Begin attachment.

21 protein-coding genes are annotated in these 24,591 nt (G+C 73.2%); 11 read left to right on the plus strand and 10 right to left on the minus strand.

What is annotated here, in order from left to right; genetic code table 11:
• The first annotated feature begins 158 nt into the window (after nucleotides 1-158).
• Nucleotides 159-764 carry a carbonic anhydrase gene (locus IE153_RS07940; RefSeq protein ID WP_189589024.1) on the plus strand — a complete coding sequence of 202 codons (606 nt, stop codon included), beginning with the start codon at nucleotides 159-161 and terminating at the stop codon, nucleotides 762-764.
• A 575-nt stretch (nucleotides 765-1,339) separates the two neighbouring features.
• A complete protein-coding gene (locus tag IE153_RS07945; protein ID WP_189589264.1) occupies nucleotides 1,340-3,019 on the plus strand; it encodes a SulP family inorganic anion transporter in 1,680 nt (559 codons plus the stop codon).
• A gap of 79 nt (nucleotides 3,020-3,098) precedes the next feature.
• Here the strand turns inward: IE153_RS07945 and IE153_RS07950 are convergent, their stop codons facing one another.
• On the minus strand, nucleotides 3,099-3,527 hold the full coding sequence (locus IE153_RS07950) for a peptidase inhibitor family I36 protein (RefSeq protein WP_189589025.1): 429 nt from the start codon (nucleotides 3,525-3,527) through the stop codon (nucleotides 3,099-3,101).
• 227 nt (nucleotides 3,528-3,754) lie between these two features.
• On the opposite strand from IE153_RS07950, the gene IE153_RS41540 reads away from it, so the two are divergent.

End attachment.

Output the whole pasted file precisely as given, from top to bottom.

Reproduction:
21 protein-coding genes are annotated in these 24,591 nt (G+C 73.2%); 11 read left to right on the plus strand and 10 right to left on the minus strand.

What is annotated here, in order from left to right; genetic code table 11:
• The first annotated feature begins 158 nt into the window (after nucleotides 1-158).
• Nucleotides 159-764 carry a carbonic anhydrase gene (locus IE153_RS07940; RefSeq protein ID WP_189589024.1) on the plus strand — a complete coding sequence of 202 codons (606 nt, stop codon included), beginning with the start codon at nucleotides 159-161 and terminating at the stop codon, nucleotides 762-764.
• A 575-nt stretch (nucleotides 765-1,339) separates the two neighbouring features.
• A complete protein-coding gene (locus tag IE153_RS07945; protein ID WP_189589264.1) occupies nucleotides 1,340-3,019 on the plus strand; it encodes a SulP family inorganic anion transporter in 1,680 nt (559 codons plus the stop codon).
• A gap of 79 nt (nucleotides 3,020-3,098) precedes the next feature.
• Here the strand turns inward: IE153_RS07945 and IE153_RS07950 are convergent, their stop codons facing one another.
• On the minus strand, nucleotides 3,099-3,527 hold the full coding sequence (locus IE153_RS07950) for a peptidase inhibitor family I36 protein (RefSeq protein WP_189589025.1): 429 nt from the start codon (nucleotides 3,525-3,527) through the stop codon (nucleotides 3,099-3,101).
• 227 nt (nucleotides 3,528-3,754) lie between these two features.
• On the opposite strand from IE153_RS07950, the gene IE153_RS41540 reads away from it, so the two are divergent.